Macroeconomic Solutions by Government to Ensure Affordable Housing

Nevertheless, the data from housing finance to March demonstrated that investors have been trending upward since hitting the latest trough in November 2015 at 42.9 percent as a proportion of the whole new mortgage commitments. Data drawn from March indicates that investors currently entail 47.6 percent of the whole new mortgage obligations that is the highest proportional reading since August 2015 (Rahman 2008).    

Other factors that have led to surging prices include short-term factors (interest rates, investment demand, and economic climate) institutional factors (financial deregulation as well as innovation, land supply as well as land-use planning system and government taxes, levies as well as charges). Long term factors include demography, wealth effects and economic growth.

The Australian government can embrace various macroeconomic factors to guarantee housing affordability to the young generation. It has been shown that government taxes, charges, and levies account for the surges in housing prices (Rahman 2008). The government imposes taxes, levies a well as charges at all levels in Australia on the urban land development and development. Investors, therefore, face such costs as developer levies, stamp duty on both transfer and sale of land as well as land tax alongside GST on new house construction as well as renovation of the existing houses.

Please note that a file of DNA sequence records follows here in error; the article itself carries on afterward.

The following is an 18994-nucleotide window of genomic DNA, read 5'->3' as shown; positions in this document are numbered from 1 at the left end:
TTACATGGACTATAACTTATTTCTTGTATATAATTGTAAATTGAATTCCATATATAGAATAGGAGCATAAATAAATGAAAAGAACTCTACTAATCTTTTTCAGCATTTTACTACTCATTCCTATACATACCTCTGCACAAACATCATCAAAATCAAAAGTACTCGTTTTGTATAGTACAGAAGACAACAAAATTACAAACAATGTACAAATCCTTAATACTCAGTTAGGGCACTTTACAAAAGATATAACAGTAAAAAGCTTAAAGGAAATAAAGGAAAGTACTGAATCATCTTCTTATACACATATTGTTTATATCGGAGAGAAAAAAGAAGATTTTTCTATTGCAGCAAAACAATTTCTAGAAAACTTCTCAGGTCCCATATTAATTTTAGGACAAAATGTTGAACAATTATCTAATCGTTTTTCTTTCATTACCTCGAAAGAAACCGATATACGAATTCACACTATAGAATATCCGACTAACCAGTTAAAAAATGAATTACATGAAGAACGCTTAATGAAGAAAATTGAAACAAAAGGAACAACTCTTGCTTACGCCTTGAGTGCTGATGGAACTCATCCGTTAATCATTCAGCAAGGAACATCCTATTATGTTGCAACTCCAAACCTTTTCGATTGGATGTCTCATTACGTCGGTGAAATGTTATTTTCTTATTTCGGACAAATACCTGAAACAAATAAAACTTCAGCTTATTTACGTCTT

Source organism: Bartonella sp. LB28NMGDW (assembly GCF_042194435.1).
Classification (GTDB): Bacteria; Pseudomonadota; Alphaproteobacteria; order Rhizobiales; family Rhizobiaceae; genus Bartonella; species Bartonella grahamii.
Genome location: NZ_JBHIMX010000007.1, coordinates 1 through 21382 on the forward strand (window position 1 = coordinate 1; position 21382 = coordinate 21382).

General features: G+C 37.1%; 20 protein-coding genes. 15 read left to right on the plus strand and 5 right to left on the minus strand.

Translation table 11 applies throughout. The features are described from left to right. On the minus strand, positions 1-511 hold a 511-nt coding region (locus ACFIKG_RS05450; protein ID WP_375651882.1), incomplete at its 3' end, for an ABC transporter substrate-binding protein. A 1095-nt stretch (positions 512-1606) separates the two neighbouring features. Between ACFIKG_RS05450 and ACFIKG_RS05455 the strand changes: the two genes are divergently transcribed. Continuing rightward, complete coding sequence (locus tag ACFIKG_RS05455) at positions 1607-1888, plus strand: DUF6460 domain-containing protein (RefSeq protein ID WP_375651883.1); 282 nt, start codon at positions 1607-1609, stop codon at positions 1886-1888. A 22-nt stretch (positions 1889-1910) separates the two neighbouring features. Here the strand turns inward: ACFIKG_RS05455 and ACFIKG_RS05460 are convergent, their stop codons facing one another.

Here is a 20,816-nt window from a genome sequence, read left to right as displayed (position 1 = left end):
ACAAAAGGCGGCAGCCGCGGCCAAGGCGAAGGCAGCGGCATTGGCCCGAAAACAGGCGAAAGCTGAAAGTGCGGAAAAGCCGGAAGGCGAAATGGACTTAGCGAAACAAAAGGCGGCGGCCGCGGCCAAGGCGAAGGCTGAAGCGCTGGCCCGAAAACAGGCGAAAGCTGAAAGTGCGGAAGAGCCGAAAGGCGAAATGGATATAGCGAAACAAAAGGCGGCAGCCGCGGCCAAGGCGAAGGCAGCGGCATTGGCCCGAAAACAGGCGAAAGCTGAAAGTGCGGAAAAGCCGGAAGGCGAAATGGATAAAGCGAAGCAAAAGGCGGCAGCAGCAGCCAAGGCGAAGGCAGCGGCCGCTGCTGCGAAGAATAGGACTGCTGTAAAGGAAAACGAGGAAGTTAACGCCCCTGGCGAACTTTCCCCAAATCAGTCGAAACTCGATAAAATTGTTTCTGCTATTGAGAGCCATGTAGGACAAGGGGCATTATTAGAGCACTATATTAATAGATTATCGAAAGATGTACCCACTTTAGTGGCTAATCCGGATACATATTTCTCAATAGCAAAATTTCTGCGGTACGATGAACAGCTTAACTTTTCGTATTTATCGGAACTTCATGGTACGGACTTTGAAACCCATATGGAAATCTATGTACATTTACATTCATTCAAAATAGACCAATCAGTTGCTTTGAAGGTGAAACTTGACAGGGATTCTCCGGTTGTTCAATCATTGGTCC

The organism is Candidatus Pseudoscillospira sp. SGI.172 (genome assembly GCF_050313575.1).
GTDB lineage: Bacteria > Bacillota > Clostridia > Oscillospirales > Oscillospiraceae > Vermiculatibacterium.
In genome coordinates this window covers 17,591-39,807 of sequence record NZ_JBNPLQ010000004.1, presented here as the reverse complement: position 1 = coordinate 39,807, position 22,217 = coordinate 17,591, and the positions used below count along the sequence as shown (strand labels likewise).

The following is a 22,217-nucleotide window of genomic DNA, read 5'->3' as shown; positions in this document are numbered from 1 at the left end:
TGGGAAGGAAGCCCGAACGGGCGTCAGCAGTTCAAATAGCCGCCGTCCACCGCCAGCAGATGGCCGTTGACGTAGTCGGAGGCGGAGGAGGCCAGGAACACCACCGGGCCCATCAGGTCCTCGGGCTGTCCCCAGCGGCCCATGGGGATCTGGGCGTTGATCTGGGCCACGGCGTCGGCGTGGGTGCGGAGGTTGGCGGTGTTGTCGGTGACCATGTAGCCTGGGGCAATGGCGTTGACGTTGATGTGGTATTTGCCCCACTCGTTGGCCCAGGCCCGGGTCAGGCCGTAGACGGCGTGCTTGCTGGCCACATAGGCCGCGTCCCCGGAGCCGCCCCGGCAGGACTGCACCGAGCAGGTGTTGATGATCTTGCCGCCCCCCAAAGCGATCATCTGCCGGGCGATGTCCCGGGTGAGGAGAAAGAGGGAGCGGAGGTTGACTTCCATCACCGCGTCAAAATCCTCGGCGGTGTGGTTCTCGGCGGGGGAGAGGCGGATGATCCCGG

The government can subsidize the housing sectors through reduction of these costs to ensure that developers do pass these burden to the eventual housing prices. This will reduce the ‘total indirect task take’ which is noted to be above $124,000 in Sydney and over $88,000 in Melbourne. Without this, this cost will add up to a remarkable component of prices of house and hence the lack of affordability of the housing for the young generation (Rahman 2008).

Both land prices and affordability correlate with the price of land that is determined by the developed urban land supply. The supply of residential land is influenced by the cost of development, the land development industry structure, and rules as well as the effectiveness of the land-use planning system (Ge and Williams 2015). The government has the power to control land uses which impact on both availability of developed land as well as the related cost of such lands. Since it takes quite some time to bring the underdeveloped land into commercial use besides the lags cost by government regulation on land use which decreases the short-term responsiveness of land supply to immediate land demand pressure, there is a need for the government to waive or reduce the lag (Draper 2000). Reducing this land would mean that the inelastic short-term price of supply is eliminated. Accordingly, since it the short-term price inelasticity of supply is an accelerator of price surging, its removal will result in affordable housing prices for the young generation (Oster and Miller 2005).